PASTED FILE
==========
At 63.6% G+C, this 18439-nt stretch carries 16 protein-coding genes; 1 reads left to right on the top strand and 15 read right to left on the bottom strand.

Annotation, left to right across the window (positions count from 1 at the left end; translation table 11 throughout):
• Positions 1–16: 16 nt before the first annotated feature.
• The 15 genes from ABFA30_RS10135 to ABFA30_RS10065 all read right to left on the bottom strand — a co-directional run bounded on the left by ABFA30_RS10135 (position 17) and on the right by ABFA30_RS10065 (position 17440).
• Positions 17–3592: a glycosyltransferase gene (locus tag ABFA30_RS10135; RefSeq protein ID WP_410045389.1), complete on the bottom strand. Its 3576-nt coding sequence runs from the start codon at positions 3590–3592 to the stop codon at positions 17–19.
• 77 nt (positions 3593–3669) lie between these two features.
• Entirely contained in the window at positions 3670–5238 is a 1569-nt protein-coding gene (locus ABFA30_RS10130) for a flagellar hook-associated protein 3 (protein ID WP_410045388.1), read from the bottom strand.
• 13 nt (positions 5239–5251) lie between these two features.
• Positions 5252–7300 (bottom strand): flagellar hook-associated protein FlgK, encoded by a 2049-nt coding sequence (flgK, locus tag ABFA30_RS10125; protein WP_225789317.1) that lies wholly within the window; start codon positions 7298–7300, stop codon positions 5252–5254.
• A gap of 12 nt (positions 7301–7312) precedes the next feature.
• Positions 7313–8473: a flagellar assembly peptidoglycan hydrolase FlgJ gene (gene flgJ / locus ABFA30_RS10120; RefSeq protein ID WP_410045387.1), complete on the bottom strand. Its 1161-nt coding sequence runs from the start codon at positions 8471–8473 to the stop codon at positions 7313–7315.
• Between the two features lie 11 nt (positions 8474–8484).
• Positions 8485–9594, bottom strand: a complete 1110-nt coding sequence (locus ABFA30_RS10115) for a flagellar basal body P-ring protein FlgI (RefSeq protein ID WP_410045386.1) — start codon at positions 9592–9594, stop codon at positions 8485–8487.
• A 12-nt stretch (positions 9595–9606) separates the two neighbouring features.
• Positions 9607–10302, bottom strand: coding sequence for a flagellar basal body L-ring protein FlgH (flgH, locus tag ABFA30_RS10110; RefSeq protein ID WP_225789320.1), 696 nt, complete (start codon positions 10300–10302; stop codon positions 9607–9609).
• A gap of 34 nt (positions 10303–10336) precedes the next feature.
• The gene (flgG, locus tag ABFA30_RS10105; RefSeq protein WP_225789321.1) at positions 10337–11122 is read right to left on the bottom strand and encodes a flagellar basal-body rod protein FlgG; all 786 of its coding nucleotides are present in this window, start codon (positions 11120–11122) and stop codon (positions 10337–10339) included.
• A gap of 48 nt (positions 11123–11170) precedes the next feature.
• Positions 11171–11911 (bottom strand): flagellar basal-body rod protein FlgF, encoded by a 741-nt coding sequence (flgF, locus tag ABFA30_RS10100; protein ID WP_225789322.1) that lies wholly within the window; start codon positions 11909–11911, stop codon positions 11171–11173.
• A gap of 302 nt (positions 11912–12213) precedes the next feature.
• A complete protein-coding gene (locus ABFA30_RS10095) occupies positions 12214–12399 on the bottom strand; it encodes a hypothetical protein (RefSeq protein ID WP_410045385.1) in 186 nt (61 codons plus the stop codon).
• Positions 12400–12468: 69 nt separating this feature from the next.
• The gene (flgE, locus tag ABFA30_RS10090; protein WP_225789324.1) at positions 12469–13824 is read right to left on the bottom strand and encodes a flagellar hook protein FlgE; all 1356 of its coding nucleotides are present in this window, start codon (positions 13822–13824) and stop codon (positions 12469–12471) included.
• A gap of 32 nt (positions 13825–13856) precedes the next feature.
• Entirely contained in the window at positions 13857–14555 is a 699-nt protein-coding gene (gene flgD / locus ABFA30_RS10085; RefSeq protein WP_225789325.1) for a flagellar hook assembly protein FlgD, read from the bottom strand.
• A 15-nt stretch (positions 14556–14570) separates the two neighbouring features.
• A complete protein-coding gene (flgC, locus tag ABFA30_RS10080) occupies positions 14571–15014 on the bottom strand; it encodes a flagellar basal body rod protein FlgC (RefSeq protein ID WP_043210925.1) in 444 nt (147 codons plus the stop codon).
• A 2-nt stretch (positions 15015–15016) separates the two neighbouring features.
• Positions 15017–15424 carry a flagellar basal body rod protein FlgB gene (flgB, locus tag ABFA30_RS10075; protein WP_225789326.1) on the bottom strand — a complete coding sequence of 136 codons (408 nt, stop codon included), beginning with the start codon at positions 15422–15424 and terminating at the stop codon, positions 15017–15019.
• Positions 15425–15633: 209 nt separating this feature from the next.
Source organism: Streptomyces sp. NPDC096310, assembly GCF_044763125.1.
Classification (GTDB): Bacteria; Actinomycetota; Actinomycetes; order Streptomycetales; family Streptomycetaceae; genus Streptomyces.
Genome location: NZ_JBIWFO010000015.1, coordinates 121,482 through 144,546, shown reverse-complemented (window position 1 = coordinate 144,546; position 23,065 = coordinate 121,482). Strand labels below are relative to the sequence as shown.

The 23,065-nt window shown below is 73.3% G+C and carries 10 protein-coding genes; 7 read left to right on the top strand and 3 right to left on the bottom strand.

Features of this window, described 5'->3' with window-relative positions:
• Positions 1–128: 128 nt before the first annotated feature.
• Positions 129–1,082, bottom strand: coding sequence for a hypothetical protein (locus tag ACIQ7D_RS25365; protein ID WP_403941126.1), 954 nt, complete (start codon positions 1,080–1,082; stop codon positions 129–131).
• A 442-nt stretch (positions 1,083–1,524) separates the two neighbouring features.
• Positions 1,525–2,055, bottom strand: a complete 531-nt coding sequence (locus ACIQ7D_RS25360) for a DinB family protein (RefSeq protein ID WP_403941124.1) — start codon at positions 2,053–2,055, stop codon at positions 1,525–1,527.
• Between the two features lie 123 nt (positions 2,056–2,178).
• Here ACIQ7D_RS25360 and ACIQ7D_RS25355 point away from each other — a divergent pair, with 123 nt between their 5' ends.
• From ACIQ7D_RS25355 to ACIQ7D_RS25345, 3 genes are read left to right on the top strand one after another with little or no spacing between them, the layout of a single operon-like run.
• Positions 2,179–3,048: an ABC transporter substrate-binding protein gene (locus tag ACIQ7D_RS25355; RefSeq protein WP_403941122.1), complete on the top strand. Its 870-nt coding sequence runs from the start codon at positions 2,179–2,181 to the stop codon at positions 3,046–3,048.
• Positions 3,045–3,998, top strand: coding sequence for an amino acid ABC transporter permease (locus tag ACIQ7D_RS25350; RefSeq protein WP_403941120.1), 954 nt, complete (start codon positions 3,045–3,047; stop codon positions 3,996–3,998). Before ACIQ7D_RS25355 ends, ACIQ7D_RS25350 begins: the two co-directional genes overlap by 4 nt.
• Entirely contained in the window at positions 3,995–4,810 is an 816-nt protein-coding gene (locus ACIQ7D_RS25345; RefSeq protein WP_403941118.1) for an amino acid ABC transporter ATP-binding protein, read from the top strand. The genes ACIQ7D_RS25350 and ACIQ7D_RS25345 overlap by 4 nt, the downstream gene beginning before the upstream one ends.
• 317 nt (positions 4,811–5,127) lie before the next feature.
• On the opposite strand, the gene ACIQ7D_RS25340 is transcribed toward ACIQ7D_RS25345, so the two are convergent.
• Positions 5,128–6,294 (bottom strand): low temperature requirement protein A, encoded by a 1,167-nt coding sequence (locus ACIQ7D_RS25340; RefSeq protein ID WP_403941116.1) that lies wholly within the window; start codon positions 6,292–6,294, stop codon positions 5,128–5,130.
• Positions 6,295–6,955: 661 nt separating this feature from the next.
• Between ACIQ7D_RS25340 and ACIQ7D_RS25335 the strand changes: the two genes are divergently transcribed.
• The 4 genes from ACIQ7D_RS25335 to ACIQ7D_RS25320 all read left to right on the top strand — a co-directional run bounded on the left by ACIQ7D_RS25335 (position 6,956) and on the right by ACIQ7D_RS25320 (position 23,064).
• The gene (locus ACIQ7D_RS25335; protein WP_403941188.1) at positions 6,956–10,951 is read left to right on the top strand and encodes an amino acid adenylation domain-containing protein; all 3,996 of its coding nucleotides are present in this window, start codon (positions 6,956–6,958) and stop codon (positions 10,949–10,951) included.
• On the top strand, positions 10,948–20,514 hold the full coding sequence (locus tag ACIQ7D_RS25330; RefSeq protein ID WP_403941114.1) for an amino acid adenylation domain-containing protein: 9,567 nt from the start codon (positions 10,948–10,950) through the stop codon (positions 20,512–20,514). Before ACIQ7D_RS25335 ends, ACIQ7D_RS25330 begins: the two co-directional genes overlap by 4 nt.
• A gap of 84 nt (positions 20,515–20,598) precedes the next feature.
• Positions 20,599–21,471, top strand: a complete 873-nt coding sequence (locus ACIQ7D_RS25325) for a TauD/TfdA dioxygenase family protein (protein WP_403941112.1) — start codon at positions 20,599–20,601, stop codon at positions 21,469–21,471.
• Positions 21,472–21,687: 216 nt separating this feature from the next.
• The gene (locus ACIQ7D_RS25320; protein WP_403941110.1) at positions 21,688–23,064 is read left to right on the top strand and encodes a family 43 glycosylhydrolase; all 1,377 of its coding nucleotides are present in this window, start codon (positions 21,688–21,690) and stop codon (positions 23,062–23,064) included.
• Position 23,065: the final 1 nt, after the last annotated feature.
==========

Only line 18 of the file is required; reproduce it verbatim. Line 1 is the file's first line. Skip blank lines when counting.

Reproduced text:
• A gap of 48 nt (positions 11123–11170) precedes the next feature.